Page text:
Thursday, June 04, 2009

A Little Something About PPS Filters (part 2)

Here I wanted to go through what happens when you click apply on a PerformancePoint filter. Well first lets look at the simple OLAP based filter that I put together for the last post.


On my blank dashboard page with only a single filter I click apply and then I’ll have my selection displayed so the filter looks like it’s registered the filter change.


The problem is that when I refresh the page PPS doesn’t remember my last selection and will return the All member. This isn’t what PPS filters are supposed to do but the reason is simple, what’s the point of having a filter if there’s no report connected to it?

After putting a simple reporting services report on the page and trying the filters again no problems. I can close the browser, log out, reboot my machine no matter what you do the parameter selection is remembered. So lets ask the question, how?

When a user accesses a report linked parameter their selections are stored in the PPS monitoring database in a table called ParameterValues. This table consists of a filter id, which is a GUID as a string, the users login credentials, the last update time and finally a column called SerializedXml.

SerializedXml is an xml typed field that contains a users actual selections for that particular filter. Select * from the table in management studio and click on one of the values in the SerializedXml column and you can see the xml displayed. Forget the schema tags and looking lower down in the xml document to the elements called ‘MyDataTable’.

  <DisplayValue />
  <DisplayValue />

This is where one particular difference between OLAP and tabular filter appears. Look at a the SerializedXml value for an OLAP based filter and you’ll see a GUID appear in the key element. This would seem to be the dimension property MEMBER_GUID but I haven’t been able to confirm this on Analysis Services 2008 but it seems logical enough.

When looking at the SerializedXml for a filter based on tabular data the differences are quite clear.

  <LocationDesc />
  <LocationDesc />

With tabular filters the key assigned within the parent / child relationship is the value stored in the xml and its possible to query it as well using SQL Servers xml query features. The example above can be queried using the following syntax;

SELECT d.Members.query('LocationID')
  AS MemberKey
FROM ParameterValues
CROSS APPLY SerializedXml.nodes
    AS d(Members)
WHERE [Login] = @Login
AND ParameterUniqueName = @FilterID

By providing the login and filter id parameter we can get the selection for a single users filter. The result set is again xml based returning a row for each filter selection.


The element names and tags can be cleared away easily enough with some string manipulation or if anyone know how the SQL xml query could be tweaked to use return just the values themselves I would be interested to hear.

In the next post I’m going to show how this can all be put together to demonstrate how these ideas can be applied to real world scenarios.

This Week I Have Been Mostly Listening To…


Kitsun̩ Maison Compilation 7 РVarious Artists

Spotify Playlist

Wednesday, June 03, 2009

A Little Something About PPS Filters (part 1)

If you have a lot of members, say in the thousands, that you want to display in a PPS filter then you’re going have problems. The current version of PPS doesn’t handle them to well and I surmise that it’s one of the reasons that there’s a configurable setting in the web.config allowing to set the maximum number of members returned in a filter.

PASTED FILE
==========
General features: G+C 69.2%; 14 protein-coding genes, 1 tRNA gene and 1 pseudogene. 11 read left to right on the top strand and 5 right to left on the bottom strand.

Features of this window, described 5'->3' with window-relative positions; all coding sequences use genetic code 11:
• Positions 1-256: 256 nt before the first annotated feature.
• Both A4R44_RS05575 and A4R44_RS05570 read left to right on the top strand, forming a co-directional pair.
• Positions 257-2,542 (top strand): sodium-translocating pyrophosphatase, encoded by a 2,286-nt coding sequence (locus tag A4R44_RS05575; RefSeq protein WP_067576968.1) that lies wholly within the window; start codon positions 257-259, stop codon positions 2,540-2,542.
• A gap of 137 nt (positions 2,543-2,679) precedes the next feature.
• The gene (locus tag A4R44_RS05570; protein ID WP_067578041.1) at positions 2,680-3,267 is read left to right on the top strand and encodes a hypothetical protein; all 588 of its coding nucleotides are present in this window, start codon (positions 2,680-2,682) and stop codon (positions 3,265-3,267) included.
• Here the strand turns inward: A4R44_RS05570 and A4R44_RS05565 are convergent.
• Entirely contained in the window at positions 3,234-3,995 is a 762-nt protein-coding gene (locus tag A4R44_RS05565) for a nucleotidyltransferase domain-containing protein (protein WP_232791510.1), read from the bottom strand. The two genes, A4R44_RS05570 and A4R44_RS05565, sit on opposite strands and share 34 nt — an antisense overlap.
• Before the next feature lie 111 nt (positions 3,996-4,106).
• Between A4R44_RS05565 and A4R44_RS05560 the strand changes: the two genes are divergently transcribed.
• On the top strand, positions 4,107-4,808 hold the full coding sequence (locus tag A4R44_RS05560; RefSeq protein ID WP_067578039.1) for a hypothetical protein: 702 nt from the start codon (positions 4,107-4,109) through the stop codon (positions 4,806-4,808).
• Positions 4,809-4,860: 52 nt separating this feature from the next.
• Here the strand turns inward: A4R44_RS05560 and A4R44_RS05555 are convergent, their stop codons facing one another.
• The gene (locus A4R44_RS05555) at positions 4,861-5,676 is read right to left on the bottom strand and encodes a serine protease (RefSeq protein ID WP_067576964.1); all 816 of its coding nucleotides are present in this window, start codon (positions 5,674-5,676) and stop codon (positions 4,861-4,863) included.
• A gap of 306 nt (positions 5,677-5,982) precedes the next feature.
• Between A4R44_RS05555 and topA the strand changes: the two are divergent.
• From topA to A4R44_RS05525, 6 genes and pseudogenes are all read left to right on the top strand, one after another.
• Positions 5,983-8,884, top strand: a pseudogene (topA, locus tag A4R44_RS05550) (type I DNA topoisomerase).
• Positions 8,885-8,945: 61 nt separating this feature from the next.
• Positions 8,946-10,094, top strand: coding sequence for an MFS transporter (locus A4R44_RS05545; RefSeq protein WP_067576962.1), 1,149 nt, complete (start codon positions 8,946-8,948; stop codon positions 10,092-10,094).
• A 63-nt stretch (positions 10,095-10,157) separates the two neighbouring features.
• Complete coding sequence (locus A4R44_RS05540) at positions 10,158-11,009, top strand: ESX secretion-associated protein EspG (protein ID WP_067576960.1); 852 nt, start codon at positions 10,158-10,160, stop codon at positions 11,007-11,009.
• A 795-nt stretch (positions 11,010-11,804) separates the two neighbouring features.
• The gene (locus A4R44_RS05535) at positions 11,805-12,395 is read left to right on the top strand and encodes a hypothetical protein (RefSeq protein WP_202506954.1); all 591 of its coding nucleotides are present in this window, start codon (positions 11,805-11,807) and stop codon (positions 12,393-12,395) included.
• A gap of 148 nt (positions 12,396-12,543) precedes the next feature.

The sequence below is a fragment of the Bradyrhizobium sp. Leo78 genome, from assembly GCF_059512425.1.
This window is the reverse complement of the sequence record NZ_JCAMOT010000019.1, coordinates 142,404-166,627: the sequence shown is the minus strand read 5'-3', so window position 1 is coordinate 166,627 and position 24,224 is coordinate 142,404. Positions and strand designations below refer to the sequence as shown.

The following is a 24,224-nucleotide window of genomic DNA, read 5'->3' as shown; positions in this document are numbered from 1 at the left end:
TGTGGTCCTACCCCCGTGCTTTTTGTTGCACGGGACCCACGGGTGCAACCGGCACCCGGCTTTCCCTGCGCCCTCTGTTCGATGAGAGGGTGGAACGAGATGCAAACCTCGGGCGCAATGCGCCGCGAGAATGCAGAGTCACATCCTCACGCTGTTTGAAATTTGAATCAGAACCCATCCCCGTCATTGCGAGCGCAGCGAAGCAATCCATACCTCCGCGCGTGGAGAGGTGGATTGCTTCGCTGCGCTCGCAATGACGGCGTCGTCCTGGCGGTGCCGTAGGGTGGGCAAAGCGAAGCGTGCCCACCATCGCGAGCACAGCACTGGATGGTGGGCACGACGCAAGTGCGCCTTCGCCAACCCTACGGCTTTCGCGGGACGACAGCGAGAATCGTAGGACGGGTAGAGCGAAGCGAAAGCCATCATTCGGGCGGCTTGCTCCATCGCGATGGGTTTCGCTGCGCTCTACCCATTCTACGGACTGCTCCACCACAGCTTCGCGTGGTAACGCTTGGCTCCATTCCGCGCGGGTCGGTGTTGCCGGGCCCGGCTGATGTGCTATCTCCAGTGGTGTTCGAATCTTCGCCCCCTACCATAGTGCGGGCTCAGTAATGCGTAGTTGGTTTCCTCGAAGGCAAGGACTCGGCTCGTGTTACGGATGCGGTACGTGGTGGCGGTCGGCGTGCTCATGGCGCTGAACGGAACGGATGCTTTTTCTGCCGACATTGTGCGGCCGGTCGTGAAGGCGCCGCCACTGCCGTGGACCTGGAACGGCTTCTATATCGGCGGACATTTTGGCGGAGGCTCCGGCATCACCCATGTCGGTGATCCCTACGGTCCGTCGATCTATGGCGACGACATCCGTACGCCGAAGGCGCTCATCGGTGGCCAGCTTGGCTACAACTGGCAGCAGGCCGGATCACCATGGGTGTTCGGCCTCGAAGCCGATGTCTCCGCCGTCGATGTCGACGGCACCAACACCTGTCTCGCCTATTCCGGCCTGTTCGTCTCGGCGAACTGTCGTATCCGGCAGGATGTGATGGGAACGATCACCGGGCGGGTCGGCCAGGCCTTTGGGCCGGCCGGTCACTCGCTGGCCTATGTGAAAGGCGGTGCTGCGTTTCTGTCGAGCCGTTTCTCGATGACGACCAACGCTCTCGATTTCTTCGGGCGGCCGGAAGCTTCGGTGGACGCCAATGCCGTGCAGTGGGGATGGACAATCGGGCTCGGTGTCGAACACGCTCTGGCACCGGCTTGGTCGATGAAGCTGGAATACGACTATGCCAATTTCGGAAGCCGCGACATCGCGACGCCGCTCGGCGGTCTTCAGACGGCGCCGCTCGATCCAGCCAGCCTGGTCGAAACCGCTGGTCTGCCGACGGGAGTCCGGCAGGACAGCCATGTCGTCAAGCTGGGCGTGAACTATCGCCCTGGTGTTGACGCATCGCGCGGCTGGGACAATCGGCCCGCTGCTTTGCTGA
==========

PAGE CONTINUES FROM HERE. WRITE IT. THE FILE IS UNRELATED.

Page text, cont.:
Things are compounded when you have hierarchical filters as the number of members is increased by parent members. The obvious way to get around this off the top of your head would be cascading filters but this has its own issues one in particular is that I want the user to be able to use all of the hierarchy in the reports from the all level to the leaf level members.

Hopefully the architecture of PPS v2 will have corrected this little foible but in the meantime we have to work around this. I’m going to talk in the next few posts about the filters and demonstrate a potential workaround but wanted to start off with a bit of an overview on two types of filters available in PPS and that’s OLAP based and tabular based.

The majority of people will have put together an OLAP data based filter. It’s very simple and you can choose to either select the members directly from the dimension, use a named set or a MDX query. I would hazard to guess that most developers will use either named sets or MDX queries.

I’ll use a simple MDX query to generate a set from a dimension I’ve got called “Towns”. This dimension contains a single user hierarchy that looks like this;

  • Country
    • Region
      • County
        • Town Prefix
          • Town

As I only want to display data to the county level in my filter I can set this up with this MDX;

// The top level member
  ,[Town].[Town].[County] // down to the County level
  ,SELF_AND_BEFORE) // including all members

When the filter is built and deployed you’ get something that looks like this;


To achieve the same with a tabular filter you need to put together a parent child structured data set. As my source table has individual fields for each of the hierarchy levels this will need to be created manually using a series of union statements. For example;

  'All' AS Location 
'All' AS ParentLocation
  Country AS Location
AS ParentLocation
  Region AS Location
,Country AS ParentLocation

Now none of what has been written above is new, Earth shattering or of any particular benefit to anyone apart from those who have never touched PPS before but I wanted to mention the distinction between OLAP and tabular data sourced filters as it will become quite important in the next post around how PPS remembers what your last selection was.